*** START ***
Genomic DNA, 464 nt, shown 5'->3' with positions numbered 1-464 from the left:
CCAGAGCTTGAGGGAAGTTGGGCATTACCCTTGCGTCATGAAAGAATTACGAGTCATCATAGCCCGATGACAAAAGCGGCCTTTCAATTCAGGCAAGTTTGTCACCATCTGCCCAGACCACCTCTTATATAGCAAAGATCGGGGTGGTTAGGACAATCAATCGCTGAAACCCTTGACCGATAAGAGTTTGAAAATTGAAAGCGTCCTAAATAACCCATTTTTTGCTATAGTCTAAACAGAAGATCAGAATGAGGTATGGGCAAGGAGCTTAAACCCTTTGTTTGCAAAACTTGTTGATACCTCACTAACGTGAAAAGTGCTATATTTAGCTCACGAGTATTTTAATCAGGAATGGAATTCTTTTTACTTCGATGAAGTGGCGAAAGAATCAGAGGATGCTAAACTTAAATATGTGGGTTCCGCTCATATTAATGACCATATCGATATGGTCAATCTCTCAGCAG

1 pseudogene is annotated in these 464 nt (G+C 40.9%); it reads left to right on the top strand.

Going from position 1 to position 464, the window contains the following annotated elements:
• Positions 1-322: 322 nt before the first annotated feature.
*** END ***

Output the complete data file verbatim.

Genomic DNA, 464 nt, shown 5'->3' with positions numbered 1-464 from the left:
CCAGAGCTTGAGGGAAGTTGGGCATTACCCTTGCGTCATGAAAGAATTACGAGTCATCATAGCCCGATGACAAAAGCGGCCTTTCAATTCAGGCAAGTTTGTCACCATCTGCCCAGACCACCTCTTATATAGCAAAGATCGGGGTGGTTAGGACAATCAATCGCTGAAACCCTTGACCGATAAGAGTTTGAAAATTGAAAGCGTCCTAAATAACCCATTTTTTGCTATAGTCTAAACAGAAGATCAGAATGAGGTATGGGCAAGGAGCTTAAACCCTTTGTTTGCAAAACTTGTTGATACCTCACTAACGTGAAAAGTGCTATATTTAGCTCACGAGTATTTTAATCAGGAATGGAATTCTTTTTACTTCGATGAAGTGGCGAAAGAATCAGAGGATGCTAAACTTAAATATGTGGGTTCCGCTCATATTAATGACCATATCGATATGGTCAATCTCTCAGCAG

1 pseudogene is annotated in these 464 nt (G+C 40.9%); it reads left to right on the top strand.

Going from position 1 to position 464, the window contains the following annotated elements:
• Positions 1-322: 322 nt before the first annotated feature.